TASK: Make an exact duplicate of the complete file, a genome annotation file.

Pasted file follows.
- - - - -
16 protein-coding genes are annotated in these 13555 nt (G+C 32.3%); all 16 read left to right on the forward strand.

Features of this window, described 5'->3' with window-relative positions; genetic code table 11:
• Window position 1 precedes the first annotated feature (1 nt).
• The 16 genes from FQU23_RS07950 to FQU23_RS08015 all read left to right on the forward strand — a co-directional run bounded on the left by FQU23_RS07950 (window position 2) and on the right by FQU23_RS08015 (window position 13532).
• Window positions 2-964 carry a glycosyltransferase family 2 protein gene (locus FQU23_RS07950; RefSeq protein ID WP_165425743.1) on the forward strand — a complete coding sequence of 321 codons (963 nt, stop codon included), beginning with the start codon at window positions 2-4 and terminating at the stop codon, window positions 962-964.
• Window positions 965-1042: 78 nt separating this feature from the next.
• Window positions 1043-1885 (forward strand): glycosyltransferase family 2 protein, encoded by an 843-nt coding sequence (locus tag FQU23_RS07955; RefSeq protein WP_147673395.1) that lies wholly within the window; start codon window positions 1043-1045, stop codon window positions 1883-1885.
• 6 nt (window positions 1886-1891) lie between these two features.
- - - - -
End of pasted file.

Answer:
16 protein-coding genes are annotated in these 13555 nt (G+C 32.3%); all 16 read left to right on the forward strand.

Features of this window, described 5'->3' with window-relative positions; genetic code table 11:
• Window position 1 precedes the first annotated feature (1 nt).
• The 16 genes from FQU23_RS07950 to FQU23_RS08015 all read left to right on the forward strand — a co-directional run bounded on the left by FQU23_RS07950 (window position 2) and on the right by FQU23_RS08015 (window position 13532).
• Window positions 2-964 carry a glycosyltransferase family 2 protein gene (locus FQU23_RS07950; RefSeq protein ID WP_165425743.1) on the forward strand — a complete coding sequence of 321 codons (963 nt, stop codon included), beginning with the start codon at window positions 2-4 and terminating at the stop codon, window positions 962-964.
• Window positions 965-1042: 78 nt separating this feature from the next.
• Window positions 1043-1885 (forward strand): glycosyltransferase family 2 protein, encoded by an 843-nt coding sequence (locus tag FQU23_RS07955; RefSeq protein WP_147673395.1) that lies wholly within the window; start codon window positions 1043-1045, stop codon window positions 1883-1885.
• 6 nt (window positions 1886-1891) lie between these two features.